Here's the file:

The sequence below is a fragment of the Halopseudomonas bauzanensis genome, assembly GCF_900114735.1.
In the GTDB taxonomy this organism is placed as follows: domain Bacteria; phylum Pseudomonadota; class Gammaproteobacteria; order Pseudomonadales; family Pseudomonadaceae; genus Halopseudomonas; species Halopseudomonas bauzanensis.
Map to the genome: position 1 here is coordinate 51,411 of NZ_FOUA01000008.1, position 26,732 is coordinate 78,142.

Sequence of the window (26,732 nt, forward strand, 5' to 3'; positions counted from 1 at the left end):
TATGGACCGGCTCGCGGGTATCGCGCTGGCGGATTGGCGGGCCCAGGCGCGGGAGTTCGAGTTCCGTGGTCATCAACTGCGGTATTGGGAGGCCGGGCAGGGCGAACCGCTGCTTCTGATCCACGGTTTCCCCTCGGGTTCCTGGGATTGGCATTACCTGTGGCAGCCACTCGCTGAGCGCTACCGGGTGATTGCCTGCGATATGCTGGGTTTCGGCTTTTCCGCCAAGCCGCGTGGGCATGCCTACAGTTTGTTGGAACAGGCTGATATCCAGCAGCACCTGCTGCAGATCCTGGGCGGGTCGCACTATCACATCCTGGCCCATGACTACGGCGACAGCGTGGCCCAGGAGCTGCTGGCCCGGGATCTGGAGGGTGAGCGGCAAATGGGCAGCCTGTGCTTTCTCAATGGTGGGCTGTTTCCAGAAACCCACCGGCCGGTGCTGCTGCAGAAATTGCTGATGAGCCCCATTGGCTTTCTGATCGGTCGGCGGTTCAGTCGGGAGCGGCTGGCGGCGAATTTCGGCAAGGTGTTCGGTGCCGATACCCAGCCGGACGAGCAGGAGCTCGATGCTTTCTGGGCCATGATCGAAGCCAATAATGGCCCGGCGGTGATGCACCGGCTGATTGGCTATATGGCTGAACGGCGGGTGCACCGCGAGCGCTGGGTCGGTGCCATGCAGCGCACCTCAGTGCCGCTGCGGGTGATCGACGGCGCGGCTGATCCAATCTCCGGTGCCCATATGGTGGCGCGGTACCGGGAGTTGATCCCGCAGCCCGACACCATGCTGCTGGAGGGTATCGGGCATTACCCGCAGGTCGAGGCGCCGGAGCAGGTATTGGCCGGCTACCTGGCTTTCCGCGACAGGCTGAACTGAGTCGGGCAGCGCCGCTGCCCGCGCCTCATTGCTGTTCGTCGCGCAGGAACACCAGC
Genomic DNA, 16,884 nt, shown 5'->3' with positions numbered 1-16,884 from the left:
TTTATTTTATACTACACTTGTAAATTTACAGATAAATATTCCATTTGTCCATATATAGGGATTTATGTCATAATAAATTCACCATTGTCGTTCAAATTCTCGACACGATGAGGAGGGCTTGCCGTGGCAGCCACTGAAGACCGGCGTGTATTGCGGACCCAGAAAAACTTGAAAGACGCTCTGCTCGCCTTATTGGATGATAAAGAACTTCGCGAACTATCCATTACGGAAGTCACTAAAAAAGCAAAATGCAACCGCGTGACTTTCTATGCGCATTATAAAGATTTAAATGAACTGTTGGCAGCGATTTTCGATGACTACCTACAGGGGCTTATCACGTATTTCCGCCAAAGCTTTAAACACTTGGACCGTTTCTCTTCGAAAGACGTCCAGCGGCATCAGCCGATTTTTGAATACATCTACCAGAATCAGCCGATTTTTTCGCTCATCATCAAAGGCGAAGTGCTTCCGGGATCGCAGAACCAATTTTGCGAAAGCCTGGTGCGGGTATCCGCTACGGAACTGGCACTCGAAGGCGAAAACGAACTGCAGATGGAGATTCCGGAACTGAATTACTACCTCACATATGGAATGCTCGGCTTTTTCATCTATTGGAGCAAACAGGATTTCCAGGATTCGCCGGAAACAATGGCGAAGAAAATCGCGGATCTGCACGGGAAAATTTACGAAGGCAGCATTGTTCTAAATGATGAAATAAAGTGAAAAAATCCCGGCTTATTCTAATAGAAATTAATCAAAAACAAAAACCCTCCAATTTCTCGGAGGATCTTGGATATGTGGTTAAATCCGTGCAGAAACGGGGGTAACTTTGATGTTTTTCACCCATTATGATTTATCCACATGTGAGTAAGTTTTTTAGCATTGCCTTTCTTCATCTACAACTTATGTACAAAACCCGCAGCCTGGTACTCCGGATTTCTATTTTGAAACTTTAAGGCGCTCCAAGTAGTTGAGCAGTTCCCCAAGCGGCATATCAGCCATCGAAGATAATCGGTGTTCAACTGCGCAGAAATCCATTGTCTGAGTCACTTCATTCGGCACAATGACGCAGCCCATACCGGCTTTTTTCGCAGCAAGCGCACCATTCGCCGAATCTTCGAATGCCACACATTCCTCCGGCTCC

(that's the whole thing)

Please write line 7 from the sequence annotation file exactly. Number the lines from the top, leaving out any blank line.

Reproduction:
TTTATTTTATACTACACTTGTAAATTTACAGATAAATATTCCATTTGTCCATATATAGGGATTTATGTCATAATAAATTCACCATTGTCGTTCAAATTCTCGACACGATGAGGAGGGCTTGCCGTGGCAGCCACTGAAGACCGGCGTGTATTGCGGACCCAGAAAAACTTGAAAGACGCTCTGCTCGCCTTATTGGATGATAAAGAACTTCGCGAACTATCCATTACGGAAGTCACTAAAAAAGCAAAATGCAACCGCGTGACTTTCTATGCGCATTATAAAGATTTAAATGAACTGTTGGCAGCGATTTTCGATGACTACCTACAGGGGCTTATCACGTATTTCCGCCAAAGCTTTAAACACTTGGACCGTTTCTCTTCGAAAGACGTCCAGCGGCATCAGCCGATTTTTGAATACATCTACCAGAATCAGCCGATTTTTTCGCTCATCATCAAAGGCGAAGTGCTTCCGGGATCGCAGAACCAATTTTGCGAAAGCCTGGTGCGGGTATCCGCTACGGAACTGGCACTCGAAGGCGAAAACGAACTGCAGATGGAGATTCCGGAACTGAATTACTACCTCACATATGGAATGCTCGGCTTTTTCATCTATTGGAGCAAACAGGATTTCCAGGATTCGCCGGAAACAATGGCGAAGAAAATCGCGGATCTGCACGGGAAAATTTACGAAGGCAGCATTGTTCTAAATGATGAAATAAAGTGAAAAAATCCCGGCTTATTCTAATAGAAATTAATCAAAAACAAAAACCCTCCAATTTCTCGGAGGATCTTGGATATGTGGTTAAATCCGTGCAGAAACGGGGGTAACTTTGATGTTTTTCACCCATTATGATTTATCCACATGTGAGTAAGTTTTTTAGCATTGCCTTTCTTCATCTACAACTTATGTACAAAACCCGCAGCCTGGTACTCCGGATTTCTATTTTGAAACTTTAAGGCGCTCCAAGTAGTTGAGCAGTTCCCCAAGCGGCATATCAGCCATCGAAGATAATCGGTGTTCAACTGCGCAGAAATCCATTGTCTGAGTCACTTCATTCGGCACAATGACGCAGCCCATACCGGCTTTTTTCGCAGCAAGCGCACCATTCGCCGAATCTTCGAATGCCACACATTCCTCCGGCTCC